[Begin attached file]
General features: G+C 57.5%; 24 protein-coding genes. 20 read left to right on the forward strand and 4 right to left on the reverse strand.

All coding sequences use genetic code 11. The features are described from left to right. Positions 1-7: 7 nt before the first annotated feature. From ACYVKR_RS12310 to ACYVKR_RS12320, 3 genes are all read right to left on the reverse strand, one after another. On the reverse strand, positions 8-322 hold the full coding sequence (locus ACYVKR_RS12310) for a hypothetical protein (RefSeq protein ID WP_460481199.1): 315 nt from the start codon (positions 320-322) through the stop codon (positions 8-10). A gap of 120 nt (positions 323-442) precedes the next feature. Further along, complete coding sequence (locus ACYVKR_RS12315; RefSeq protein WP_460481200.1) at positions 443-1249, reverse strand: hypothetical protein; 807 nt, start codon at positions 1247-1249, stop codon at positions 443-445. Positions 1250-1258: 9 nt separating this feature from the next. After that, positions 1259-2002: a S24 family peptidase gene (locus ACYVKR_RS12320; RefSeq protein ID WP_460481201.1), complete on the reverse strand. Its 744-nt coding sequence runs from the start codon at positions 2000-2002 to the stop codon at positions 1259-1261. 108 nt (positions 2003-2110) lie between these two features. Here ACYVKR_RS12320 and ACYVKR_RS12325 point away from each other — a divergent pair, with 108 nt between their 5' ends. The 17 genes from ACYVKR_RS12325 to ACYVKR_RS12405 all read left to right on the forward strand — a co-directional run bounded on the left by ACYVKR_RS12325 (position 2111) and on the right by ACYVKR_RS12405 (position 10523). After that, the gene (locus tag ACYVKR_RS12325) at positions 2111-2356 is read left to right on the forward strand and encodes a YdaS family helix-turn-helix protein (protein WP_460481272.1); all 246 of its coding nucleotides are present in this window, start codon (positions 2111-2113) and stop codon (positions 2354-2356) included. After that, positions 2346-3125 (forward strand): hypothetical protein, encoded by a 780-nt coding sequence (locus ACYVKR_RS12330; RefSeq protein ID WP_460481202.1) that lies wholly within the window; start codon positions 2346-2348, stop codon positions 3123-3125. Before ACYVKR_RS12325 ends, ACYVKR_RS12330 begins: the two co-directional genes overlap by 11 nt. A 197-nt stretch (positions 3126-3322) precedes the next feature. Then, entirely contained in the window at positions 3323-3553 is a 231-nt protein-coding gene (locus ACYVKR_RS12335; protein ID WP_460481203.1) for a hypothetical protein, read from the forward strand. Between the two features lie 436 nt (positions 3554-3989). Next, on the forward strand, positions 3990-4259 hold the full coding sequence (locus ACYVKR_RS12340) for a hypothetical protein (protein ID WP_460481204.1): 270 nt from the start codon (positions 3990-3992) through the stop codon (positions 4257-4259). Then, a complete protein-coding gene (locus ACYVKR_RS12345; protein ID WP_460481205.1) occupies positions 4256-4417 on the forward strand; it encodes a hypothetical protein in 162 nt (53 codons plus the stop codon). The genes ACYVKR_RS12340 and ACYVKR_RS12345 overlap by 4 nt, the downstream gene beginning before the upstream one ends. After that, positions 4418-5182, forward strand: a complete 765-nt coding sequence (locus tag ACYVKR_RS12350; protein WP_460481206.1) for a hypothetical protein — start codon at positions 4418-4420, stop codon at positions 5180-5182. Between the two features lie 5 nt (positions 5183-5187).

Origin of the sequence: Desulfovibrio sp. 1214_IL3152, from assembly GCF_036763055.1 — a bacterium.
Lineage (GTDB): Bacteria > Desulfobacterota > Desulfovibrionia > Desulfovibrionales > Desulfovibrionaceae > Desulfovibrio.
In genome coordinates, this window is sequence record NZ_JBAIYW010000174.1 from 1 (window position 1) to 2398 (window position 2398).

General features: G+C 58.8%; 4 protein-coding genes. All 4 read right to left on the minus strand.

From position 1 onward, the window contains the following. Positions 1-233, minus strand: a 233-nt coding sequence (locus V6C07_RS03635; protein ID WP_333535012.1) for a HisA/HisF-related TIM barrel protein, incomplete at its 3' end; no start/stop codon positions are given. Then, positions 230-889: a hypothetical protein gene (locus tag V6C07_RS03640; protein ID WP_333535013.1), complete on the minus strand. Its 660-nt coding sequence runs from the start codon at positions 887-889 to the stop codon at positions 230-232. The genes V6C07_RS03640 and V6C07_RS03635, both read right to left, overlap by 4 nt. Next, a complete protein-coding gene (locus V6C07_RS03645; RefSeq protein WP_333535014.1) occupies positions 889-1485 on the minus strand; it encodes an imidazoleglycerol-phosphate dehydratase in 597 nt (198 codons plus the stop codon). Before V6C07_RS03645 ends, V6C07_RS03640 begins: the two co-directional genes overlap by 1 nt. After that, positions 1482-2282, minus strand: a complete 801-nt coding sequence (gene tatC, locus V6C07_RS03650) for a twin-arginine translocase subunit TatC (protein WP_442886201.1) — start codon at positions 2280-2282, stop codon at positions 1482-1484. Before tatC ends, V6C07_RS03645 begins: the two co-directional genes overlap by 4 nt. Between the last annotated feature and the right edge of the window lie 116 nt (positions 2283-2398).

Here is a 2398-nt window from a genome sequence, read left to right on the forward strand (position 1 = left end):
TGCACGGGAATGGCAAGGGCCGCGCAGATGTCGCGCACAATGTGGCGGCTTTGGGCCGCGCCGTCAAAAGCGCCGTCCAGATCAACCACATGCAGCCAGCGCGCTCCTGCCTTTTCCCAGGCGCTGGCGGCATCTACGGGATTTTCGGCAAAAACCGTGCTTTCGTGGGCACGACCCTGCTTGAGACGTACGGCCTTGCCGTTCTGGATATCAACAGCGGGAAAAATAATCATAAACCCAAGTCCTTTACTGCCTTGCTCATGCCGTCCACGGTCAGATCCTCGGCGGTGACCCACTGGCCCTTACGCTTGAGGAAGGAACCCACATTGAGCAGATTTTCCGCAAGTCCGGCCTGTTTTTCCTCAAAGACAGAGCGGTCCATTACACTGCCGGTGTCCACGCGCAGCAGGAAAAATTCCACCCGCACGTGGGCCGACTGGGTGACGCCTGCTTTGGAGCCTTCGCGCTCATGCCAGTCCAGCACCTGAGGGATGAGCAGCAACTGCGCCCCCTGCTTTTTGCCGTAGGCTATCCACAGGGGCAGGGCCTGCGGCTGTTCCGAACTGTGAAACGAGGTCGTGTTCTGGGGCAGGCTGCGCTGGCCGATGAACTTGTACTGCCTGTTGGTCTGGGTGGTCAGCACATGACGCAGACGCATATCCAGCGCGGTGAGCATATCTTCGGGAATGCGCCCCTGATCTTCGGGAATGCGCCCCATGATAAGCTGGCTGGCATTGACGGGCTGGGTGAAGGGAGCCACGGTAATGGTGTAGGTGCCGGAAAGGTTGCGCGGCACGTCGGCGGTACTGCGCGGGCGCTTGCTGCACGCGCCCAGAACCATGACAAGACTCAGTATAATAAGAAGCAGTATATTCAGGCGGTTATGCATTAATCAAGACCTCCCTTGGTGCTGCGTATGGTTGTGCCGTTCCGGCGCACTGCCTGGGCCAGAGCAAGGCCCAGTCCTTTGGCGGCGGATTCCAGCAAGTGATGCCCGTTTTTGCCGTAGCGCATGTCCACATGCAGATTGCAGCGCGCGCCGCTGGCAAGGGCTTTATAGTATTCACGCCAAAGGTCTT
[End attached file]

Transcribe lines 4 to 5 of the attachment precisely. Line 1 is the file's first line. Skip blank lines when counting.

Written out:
Lineage (GTDB): Bacteria > Desulfobacterota > Desulfovibrionia > Desulfovibrionales > Desulfovibrionaceae > Desulfovibrio.
In genome coordinates, this window is sequence record NZ_JBAIYW010000174.1 from 1 (window position 1) to 2398 (window position 2398).